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2675 Tolkien

A stony asteroid some ten kilometres in diameter, Tolkien pursues a slightly eccentric course around the inner edge of the Solar System's main Asteroid Belt, taking three years and three months to complete each circuit of the Sun.

Tolkien belongs to the Florian family, a collection of asteroids dominated by Flora and Ariadne, the wreckage of much larger body that broke apart more than a hundred million years ago. This origin perhaps offers a partial explanation of its strange pattern of rotation: while most asteroids turn on their axes over a matter of hours, Tolkien takes some forty-four days to complete a lazy, tumbling rotation.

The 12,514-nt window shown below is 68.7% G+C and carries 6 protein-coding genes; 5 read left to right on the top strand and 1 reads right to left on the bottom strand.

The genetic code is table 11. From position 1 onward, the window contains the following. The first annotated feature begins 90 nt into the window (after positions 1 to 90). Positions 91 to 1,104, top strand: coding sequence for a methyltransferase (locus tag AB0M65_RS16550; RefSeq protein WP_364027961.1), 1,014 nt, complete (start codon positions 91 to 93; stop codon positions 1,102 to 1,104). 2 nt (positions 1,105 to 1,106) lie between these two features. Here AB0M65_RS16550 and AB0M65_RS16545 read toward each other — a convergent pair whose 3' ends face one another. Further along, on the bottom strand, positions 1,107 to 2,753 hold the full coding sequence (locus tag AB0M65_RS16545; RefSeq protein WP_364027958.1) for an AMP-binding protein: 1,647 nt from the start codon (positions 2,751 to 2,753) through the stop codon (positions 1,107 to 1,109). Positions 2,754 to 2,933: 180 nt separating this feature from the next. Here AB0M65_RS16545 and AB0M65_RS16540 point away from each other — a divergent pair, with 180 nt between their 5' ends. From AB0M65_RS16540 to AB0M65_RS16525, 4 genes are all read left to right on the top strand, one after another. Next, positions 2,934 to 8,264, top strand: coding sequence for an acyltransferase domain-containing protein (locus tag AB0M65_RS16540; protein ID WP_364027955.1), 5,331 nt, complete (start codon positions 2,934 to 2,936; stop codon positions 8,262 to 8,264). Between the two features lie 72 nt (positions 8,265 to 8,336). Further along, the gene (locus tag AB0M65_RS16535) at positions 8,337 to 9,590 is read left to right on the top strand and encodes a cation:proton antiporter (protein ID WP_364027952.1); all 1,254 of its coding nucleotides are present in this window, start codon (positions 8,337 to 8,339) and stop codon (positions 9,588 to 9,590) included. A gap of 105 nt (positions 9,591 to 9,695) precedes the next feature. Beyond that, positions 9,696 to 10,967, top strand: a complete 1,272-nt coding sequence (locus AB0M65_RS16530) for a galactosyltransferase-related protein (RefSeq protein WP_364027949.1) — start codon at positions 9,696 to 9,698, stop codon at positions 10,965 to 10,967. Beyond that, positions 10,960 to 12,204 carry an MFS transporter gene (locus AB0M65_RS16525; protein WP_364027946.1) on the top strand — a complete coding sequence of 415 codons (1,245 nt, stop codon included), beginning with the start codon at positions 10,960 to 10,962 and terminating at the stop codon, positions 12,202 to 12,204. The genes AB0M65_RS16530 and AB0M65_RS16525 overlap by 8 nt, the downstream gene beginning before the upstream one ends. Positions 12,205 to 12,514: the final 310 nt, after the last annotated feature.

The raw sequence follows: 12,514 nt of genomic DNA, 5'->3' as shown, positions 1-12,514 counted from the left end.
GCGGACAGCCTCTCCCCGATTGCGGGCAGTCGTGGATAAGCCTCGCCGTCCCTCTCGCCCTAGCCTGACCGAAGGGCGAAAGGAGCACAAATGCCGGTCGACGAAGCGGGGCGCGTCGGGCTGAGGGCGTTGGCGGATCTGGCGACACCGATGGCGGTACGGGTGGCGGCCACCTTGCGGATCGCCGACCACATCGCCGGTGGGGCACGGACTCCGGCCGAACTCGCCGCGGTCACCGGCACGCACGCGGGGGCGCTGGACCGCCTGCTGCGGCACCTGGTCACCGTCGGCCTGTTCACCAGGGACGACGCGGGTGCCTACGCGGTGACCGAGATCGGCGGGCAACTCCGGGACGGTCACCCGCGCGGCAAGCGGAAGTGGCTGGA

This asteroid takes its name from the author J.R.R. Tolkien, who is astronomically notable as being the only writer to have a planet of the Solar System named for one of his characters (the dwarf planet Varda, and its moon Ilmarë, are named for angelic beings from his fictional mythology).* Names from his works have been used for features on Saturn's moon Titan, and also provisionally to certain features on Pluto's moon Charon, notably Mordor Macula, a dark region in the moon's northern hemisphere, named for the Dark Land of Sauron in The Lord of the Rings (note that these feature names are unofficial, any may not be retained permanently).

* Tolkien is one of very few authors to have bodies named for their literary inventions, but he is not unique. Within the Solar System, many of the moons of Uranus are named for characters from Shakespeare's plays, while several craters on Mars' moon Phobos take their names from Swift's Gulliver's Travels. Much farther afield, the five known planets of the star Mu Arae (a star named 'Cervantes' in December 2015) have been given the names of characters from Don Quixote.


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